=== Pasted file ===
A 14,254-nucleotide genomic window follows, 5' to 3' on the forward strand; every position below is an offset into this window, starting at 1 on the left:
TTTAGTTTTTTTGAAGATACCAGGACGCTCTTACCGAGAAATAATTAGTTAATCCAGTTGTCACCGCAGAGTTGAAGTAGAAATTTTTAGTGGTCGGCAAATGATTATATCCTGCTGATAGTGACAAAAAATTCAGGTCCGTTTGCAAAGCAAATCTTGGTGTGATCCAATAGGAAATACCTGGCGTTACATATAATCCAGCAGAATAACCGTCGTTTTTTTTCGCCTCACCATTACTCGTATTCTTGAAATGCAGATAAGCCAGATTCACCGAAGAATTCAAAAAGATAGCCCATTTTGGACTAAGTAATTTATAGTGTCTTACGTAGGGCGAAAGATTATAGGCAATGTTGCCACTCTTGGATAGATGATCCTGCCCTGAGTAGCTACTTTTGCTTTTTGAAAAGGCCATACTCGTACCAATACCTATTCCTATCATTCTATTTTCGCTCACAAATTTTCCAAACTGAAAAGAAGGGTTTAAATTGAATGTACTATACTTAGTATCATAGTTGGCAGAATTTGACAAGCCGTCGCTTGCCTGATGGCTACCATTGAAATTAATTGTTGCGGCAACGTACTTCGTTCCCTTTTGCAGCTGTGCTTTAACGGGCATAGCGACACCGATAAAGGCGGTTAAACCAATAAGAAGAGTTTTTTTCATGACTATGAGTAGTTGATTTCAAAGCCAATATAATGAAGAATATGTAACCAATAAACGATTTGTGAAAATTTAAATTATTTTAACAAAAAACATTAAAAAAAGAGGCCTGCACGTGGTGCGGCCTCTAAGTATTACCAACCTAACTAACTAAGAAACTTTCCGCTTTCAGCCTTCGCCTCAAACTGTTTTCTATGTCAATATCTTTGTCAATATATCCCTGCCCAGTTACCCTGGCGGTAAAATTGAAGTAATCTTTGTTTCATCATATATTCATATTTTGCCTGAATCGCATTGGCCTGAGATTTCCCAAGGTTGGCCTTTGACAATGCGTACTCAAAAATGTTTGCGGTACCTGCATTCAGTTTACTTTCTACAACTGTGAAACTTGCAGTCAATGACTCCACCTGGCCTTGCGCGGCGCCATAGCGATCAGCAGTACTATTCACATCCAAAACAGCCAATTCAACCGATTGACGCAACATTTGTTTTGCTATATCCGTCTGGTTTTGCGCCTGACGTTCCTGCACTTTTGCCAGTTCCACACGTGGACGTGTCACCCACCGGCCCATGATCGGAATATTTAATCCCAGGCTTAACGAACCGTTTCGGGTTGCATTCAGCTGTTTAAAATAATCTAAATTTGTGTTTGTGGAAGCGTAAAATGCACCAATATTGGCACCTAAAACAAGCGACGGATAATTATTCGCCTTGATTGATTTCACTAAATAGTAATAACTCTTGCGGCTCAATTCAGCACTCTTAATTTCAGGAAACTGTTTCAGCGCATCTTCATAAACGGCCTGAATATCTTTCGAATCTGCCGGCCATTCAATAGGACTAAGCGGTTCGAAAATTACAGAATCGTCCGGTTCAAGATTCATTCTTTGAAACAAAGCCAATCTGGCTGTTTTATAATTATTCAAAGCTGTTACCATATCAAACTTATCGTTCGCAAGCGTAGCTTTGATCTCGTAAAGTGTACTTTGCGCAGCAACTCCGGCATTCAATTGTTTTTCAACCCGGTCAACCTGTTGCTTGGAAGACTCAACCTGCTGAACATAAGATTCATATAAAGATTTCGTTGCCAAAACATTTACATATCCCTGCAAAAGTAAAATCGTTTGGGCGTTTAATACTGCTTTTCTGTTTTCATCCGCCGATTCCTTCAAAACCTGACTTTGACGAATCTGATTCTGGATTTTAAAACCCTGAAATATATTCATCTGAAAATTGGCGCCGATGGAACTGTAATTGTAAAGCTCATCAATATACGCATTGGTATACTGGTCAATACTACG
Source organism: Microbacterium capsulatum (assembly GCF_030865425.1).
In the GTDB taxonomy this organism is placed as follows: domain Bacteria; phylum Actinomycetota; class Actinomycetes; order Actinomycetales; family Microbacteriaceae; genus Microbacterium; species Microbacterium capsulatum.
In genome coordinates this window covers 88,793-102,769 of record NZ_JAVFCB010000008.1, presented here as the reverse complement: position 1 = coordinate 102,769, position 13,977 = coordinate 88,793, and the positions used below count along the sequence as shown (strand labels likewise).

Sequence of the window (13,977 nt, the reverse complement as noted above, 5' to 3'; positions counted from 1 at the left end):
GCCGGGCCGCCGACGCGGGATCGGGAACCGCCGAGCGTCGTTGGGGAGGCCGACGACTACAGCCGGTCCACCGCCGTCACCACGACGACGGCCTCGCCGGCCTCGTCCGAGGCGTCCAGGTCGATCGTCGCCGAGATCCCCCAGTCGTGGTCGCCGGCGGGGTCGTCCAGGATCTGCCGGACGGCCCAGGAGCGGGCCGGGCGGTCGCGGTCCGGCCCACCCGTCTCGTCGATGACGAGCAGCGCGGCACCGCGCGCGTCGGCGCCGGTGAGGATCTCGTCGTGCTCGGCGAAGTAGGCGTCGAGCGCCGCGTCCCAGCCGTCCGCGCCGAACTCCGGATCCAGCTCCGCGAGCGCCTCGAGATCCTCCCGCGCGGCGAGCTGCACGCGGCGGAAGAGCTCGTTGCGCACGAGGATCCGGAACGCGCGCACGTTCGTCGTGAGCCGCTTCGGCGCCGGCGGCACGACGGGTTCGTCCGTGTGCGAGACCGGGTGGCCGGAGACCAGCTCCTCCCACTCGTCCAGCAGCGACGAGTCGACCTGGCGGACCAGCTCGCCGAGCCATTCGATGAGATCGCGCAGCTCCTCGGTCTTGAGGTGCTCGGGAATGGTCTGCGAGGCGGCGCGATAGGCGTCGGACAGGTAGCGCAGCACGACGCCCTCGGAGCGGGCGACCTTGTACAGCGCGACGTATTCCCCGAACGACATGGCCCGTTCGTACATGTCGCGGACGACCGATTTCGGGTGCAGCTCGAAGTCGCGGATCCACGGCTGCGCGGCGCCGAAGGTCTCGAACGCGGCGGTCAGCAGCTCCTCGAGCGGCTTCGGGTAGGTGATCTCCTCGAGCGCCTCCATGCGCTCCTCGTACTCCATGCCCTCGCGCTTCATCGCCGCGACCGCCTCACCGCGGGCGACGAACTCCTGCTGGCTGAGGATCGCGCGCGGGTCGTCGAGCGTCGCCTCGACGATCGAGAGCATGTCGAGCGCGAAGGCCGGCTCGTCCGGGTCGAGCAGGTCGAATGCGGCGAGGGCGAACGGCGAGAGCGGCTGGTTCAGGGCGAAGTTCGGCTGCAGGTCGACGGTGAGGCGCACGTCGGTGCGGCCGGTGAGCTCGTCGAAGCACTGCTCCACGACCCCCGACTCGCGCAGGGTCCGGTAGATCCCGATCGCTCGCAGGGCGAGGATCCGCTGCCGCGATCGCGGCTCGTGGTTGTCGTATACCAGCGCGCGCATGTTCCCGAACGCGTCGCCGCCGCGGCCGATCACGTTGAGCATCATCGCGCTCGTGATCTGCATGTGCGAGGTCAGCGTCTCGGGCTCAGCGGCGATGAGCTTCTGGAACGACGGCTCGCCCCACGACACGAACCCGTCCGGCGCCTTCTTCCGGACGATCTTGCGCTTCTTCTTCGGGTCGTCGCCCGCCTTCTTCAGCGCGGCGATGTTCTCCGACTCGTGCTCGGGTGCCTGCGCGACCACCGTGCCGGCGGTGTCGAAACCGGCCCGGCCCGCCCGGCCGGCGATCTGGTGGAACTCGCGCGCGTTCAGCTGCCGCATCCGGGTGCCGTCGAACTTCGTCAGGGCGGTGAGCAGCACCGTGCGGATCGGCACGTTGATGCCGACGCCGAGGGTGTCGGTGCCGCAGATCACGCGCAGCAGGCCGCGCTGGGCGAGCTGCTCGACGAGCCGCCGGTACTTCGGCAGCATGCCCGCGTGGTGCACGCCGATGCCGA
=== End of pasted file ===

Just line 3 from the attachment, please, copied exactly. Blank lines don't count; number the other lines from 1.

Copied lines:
Source organism: Microbacterium capsulatum (assembly GCF_030865425.1).